Fecal immunochemical tests (FITs) have high accuracy, high specificity and moderately high sensitivity and can detect about 4 out of 5 colorectal cancers, according to an evidence review.
Researchers reviewed 19 published studies of 8 different brands of FITs to determine their diagnostic accuracy for colorectal cancer and to identify factors affecting their performance characteristics. (Two brands have been discontinued and are no longer produced in the United States.)
Results appeared in the Feb. 4 Annals of Internal Medicine.
The overall accuracy of FIT was 95% (95% CI, 93% to 97%). Among the pooled results, on average, the FITs were sensitive (0.79; 95% CI, 0.69 to 0.86) to colorectal cancers with only one round of testing. The tests were also highly specific (0.94; 95% CI, 0.92 to 0.95). The positive likelihood ratio was 13.10 (95% CI, 10.49 to 16.35), and the negative likelihood ratio was 0.23 (95% CI, 0.15 to 0.33). (A positive likelihood ratio greater than 5 and a negative likelihood ratio less than 0.2 provide strong diagnostic evidence to rule in or rule out diagnoses.)
No brand performed markedly better than another, although the confidence intervals were fairly wide for sensitivity. The authors cautioned that only 2 brands had several studies that could be pooled in a subgroup analyses and that there was only 1 study comparing brands head-to-head. While most of the FITs required collection of only 1 stool sample, brands that required 2 or 3 stool samples were no more accurate than those requiring only 1 sample.
The authors noted that FIT type could be customized to different-sized care settings without significant variability in accuracy, allowing health systems wishing to optimize use to balance tradeoffs between increasing sensitivity by lowering the cutoff threshold for a positive test and the resulting increase in the number of positive test results.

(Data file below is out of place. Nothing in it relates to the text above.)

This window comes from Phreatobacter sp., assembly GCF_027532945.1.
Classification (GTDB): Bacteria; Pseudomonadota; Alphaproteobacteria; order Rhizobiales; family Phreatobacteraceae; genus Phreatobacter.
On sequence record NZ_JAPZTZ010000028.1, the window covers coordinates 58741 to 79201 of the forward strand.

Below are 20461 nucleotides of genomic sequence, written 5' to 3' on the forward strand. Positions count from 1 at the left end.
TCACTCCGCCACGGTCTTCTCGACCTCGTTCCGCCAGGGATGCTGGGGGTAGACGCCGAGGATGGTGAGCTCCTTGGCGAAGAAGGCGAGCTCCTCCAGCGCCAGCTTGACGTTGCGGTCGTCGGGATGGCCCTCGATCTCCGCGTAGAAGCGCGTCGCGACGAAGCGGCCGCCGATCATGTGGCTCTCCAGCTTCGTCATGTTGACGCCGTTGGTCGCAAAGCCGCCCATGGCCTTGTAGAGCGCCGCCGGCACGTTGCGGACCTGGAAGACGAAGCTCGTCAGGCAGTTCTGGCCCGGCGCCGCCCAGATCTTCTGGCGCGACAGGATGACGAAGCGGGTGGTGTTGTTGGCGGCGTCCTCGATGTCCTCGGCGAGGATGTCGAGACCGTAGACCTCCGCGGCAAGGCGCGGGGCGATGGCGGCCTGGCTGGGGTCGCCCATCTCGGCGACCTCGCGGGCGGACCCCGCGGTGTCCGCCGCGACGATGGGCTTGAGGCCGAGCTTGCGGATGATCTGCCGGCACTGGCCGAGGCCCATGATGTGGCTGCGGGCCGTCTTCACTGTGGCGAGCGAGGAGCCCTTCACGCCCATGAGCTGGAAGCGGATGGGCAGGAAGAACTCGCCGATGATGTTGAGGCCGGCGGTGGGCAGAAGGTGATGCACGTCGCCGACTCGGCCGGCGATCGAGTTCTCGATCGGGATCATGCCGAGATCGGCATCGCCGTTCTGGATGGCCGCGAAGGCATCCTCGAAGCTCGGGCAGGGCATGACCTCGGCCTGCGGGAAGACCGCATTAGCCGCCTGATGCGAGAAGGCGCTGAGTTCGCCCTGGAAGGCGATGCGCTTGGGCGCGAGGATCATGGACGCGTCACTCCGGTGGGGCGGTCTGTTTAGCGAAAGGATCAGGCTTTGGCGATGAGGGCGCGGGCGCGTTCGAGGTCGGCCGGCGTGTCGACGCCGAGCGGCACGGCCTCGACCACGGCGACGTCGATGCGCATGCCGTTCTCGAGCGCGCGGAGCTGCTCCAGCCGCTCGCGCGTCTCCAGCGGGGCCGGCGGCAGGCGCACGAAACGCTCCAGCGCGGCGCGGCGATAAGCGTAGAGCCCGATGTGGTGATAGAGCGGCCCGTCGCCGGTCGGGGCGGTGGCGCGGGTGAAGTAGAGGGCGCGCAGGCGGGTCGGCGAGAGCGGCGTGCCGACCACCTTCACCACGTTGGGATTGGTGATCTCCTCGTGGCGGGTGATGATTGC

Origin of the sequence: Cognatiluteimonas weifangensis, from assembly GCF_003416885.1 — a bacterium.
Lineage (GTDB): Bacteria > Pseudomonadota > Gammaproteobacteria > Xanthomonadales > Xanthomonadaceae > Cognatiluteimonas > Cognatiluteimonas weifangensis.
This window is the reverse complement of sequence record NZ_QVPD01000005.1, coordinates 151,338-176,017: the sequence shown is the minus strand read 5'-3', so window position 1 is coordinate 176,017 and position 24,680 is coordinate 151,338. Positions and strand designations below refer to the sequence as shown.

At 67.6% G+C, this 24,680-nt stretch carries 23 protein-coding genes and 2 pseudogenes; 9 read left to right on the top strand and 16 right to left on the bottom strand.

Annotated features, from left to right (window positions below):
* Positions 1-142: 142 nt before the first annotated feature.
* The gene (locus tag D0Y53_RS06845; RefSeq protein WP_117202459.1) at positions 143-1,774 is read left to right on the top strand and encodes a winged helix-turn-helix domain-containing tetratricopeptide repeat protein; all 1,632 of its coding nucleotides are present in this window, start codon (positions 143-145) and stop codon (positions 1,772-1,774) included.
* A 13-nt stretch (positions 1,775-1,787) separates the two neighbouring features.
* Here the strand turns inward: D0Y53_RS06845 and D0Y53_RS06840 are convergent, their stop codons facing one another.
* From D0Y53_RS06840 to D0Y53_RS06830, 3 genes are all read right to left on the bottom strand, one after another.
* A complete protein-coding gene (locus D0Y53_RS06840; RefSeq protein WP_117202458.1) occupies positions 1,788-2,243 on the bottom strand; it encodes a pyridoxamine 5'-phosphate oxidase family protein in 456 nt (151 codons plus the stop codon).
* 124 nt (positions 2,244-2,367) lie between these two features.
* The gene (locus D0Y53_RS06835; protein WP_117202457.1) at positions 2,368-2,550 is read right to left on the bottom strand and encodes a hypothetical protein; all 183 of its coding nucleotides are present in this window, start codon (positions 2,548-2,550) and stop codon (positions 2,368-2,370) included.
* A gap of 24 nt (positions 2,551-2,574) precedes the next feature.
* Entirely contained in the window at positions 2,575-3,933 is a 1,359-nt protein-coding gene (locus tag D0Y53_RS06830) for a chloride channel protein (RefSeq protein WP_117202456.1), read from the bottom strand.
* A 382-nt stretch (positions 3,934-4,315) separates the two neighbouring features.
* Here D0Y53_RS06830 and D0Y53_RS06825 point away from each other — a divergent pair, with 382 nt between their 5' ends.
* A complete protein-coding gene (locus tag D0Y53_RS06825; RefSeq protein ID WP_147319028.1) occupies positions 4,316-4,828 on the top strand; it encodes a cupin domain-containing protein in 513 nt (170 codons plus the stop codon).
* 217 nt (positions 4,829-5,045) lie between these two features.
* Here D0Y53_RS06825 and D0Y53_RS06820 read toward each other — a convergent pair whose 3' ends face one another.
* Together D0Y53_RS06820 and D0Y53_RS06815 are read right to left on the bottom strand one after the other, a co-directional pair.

A FIT cutoff value less than 20 µg/g had the best combination of sensitivity (89%) and specificity (91%) for colorectal cancer and the lowest negative likelihood ratio (0.16) compared with the subgroups with cutoff values of 20 to 50 µg/g and greater than 50 µg/g. However, studies using a 1-sample FIT with cutoff values less than 20 µg/g had positivity rates that were generally greater than those for 1-sample FITs at cutoff values of 20 to 50 µg/g.
“Considering the lack of colonoscopy resources across the world, identifying an optimal cutoff value for defining a positive result deserves considerable attention because this number can influence both the number of cancer cases detected as well as the number of colonoscopies needed in a [colorectal cancer] screening program,” the authors wrote.